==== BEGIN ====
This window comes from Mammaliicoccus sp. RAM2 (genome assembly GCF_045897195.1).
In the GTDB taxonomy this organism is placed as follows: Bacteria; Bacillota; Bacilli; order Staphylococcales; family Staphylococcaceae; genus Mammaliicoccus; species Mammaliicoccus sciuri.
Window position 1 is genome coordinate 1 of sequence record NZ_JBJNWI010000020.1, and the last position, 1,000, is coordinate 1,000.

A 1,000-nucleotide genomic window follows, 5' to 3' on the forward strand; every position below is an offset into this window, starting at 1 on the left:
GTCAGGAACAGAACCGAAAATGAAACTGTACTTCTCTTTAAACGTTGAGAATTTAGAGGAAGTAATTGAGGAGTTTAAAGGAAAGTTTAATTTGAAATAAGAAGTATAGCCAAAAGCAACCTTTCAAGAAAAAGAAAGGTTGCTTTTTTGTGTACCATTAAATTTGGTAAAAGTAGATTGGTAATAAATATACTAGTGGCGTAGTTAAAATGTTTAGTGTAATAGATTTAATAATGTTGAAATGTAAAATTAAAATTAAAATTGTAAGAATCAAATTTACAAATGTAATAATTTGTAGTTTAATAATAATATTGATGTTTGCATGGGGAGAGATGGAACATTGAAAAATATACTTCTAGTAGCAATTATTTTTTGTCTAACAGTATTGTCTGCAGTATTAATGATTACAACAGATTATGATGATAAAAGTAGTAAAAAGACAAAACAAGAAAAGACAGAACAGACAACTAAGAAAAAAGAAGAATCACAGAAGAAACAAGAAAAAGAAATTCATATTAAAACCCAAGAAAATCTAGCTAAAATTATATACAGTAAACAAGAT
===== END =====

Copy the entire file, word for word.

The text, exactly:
This window comes from Mammaliicoccus sp. RAM2 (genome assembly GCF_045897195.1).
In the GTDB taxonomy this organism is placed as follows: Bacteria; Bacillota; Bacilli; order Staphylococcales; family Staphylococcaceae; genus Mammaliicoccus; species Mammaliicoccus sciuri.
Window position 1 is genome coordinate 1 of sequence record NZ_JBJNWI010000020.1, and the last position, 1,000, is coordinate 1,000.

A 1,000-nucleotide genomic window follows, 5' to 3' on the forward strand; every position below is an offset into this window, starting at 1 on the left:
GTCAGGAACAGAACCGAAAATGAAACTGTACTTCTCTTTAAACGTTGAGAATTTAGAGGAAGTAATTGAGGAGTTTAAAGGAAAGTTTAATTTGAAATAAGAAGTATAGCCAAAAGCAACCTTTCAAGAAAAAGAAAGGTTGCTTTTTTGTGTACCATTAAATTTGGTAAAAGTAGATTGGTAATAAATATACTAGTGGCGTAGTTAAAATGTTTAGTGTAATAGATTTAATAATGTTGAAATGTAAAATTAAAATTAAAATTGTAAGAATCAAATTTACAAATGTAATAATTTGTAGTTTAATAATAATATTGATGTTTGCATGGGGAGAGATGGAACATTGAAAAATATACTTCTAGTAGCAATTATTTTTTGTCTAACAGTATTGTCTGCAGTATTAATGATTACAACAGATTATGATGATAAAAGTAGTAAAAAGACAAAACAAGAAAAGACAGAACAGACAACTAAGAAAAAAGAAGAATCACAGAAGAAACAAGAAAAAGAAATTCATATTAAAACCCAAGAAAATCTAGCTAAAATTATATACAGTAAACAAGAT